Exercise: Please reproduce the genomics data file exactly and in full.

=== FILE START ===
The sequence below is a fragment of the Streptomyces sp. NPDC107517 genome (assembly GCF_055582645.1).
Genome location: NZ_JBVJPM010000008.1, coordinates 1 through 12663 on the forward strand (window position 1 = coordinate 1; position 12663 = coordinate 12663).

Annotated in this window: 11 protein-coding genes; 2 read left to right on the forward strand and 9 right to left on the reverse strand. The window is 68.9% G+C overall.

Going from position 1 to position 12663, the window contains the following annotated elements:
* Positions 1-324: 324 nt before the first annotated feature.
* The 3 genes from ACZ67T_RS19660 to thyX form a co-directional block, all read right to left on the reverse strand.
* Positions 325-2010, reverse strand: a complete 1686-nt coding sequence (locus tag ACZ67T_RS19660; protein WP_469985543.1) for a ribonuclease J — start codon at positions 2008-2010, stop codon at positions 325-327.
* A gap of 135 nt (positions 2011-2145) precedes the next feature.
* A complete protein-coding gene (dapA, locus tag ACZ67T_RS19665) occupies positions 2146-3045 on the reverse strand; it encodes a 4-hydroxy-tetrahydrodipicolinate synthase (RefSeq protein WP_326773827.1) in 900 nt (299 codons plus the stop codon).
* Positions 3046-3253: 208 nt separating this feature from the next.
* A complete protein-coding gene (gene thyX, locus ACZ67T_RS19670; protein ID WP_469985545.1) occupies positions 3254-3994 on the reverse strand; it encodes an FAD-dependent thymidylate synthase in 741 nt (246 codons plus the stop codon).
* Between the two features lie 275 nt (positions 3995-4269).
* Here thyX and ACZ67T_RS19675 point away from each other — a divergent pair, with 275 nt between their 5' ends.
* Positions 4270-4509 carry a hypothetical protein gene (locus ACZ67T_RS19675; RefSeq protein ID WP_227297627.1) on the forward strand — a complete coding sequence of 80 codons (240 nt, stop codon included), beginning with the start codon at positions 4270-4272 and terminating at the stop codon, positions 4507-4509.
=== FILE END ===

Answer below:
The sequence below is a fragment of the Streptomyces sp. NPDC107517 genome (assembly GCF_055582645.1).
Genome location: NZ_JBVJPM010000008.1, coordinates 1 through 12663 on the forward strand (window position 1 = coordinate 1; position 12663 = coordinate 12663).

Annotated in this window: 11 protein-coding genes; 2 read left to right on the forward strand and 9 right to left on the reverse strand. The window is 68.9% G+C overall.

Going from position 1 to position 12663, the window contains the following annotated elements:
* Positions 1-324: 324 nt before the first annotated feature.
* The 3 genes from ACZ67T_RS19660 to thyX form a co-directional block, all read right to left on the reverse strand.
* Positions 325-2010, reverse strand: a complete 1686-nt coding sequence (locus tag ACZ67T_RS19660; protein WP_469985543.1) for a ribonuclease J — start codon at positions 2008-2010, stop codon at positions 325-327.
* A gap of 135 nt (positions 2011-2145) precedes the next feature.
* A complete protein-coding gene (dapA, locus tag ACZ67T_RS19665) occupies positions 2146-3045 on the reverse strand; it encodes a 4-hydroxy-tetrahydrodipicolinate synthase (RefSeq protein WP_326773827.1) in 900 nt (299 codons plus the stop codon).
* Positions 3046-3253: 208 nt separating this feature from the next.
* A complete protein-coding gene (gene thyX, locus ACZ67T_RS19670; protein ID WP_469985545.1) occupies positions 3254-3994 on the reverse strand; it encodes an FAD-dependent thymidylate synthase in 741 nt (246 codons plus the stop codon).
* Between the two features lie 275 nt (positions 3995-4269).
* Here thyX and ACZ67T_RS19675 point away from each other — a divergent pair, with 275 nt between their 5' ends.
* Positions 4270-4509 carry a hypothetical protein gene (locus ACZ67T_RS19675; RefSeq protein ID WP_227297627.1) on the forward strand — a complete coding sequence of 80 codons (240 nt, stop codon included), beginning with the start codon at positions 4270-4272 and terminating at the stop codon, positions 4507-4509.